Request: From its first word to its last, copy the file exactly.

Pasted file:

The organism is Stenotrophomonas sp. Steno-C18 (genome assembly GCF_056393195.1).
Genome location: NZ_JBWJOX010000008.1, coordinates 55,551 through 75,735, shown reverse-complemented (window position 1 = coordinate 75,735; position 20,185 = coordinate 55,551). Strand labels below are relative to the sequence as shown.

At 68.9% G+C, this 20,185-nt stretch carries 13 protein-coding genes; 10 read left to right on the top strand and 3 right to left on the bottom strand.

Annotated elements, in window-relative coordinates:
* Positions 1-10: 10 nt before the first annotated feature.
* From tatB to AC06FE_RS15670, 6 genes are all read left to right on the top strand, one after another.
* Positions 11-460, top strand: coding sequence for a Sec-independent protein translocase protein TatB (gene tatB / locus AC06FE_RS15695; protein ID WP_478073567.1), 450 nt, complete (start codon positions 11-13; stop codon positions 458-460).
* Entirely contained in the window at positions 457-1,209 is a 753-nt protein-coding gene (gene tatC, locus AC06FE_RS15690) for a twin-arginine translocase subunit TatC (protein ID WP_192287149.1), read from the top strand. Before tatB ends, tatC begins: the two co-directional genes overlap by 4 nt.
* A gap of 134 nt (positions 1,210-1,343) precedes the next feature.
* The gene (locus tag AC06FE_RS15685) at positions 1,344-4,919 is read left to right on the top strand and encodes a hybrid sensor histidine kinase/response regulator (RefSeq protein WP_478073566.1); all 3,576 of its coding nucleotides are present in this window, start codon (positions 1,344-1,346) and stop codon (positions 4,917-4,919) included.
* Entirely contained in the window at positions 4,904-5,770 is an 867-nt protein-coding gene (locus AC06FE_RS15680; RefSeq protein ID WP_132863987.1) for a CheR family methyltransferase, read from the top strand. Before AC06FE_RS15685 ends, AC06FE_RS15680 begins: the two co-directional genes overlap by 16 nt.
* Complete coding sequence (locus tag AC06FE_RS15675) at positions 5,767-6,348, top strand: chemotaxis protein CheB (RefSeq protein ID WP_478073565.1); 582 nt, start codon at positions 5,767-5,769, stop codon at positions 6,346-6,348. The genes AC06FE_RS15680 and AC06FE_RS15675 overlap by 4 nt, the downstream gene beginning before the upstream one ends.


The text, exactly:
The organism is Stenotrophomonas sp. Steno-C18 (genome assembly GCF_056393195.1).
Genome location: NZ_JBWJOX010000008.1, coordinates 55,551 through 75,735, shown reverse-complemented (window position 1 = coordinate 75,735; position 20,185 = coordinate 55,551). Strand labels below are relative to the sequence as shown.

At 68.9% G+C, this 20,185-nt stretch carries 13 protein-coding genes; 10 read left to right on the top strand and 3 right to left on the bottom strand.

Annotated elements, in window-relative coordinates:
* Positions 1-10: 10 nt before the first annotated feature.
* From tatB to AC06FE_RS15670, 6 genes are all read left to right on the top strand, one after another.
* Positions 11-460, top strand: coding sequence for a Sec-independent protein translocase protein TatB (gene tatB / locus AC06FE_RS15695; protein ID WP_478073567.1), 450 nt, complete (start codon positions 11-13; stop codon positions 458-460).
* Entirely contained in the window at positions 457-1,209 is a 753-nt protein-coding gene (gene tatC, locus AC06FE_RS15690) for a twin-arginine translocase subunit TatC (protein ID WP_192287149.1), read from the top strand. Before tatB ends, tatC begins: the two co-directional genes overlap by 4 nt.
* A gap of 134 nt (positions 1,210-1,343) precedes the next feature.
* The gene (locus tag AC06FE_RS15685) at positions 1,344-4,919 is read left to right on the top strand and encodes a hybrid sensor histidine kinase/response regulator (RefSeq protein WP_478073566.1); all 3,576 of its coding nucleotides are present in this window, start codon (positions 1,344-1,346) and stop codon (positions 4,917-4,919) included.
* Entirely contained in the window at positions 4,904-5,770 is an 867-nt protein-coding gene (locus AC06FE_RS15680; RefSeq protein ID WP_132863987.1) for a CheR family methyltransferase, read from the top strand. Before AC06FE_RS15685 ends, AC06FE_RS15680 begins: the two co-directional genes overlap by 16 nt.
* Complete coding sequence (locus tag AC06FE_RS15675) at positions 5,767-6,348, top strand: chemotaxis protein CheB (RefSeq protein ID WP_478073565.1); 582 nt, start codon at positions 5,767-5,769, stop codon at positions 6,346-6,348. The genes AC06FE_RS15680 and AC06FE_RS15675 overlap by 4 nt, the downstream gene beginning before the upstream one ends.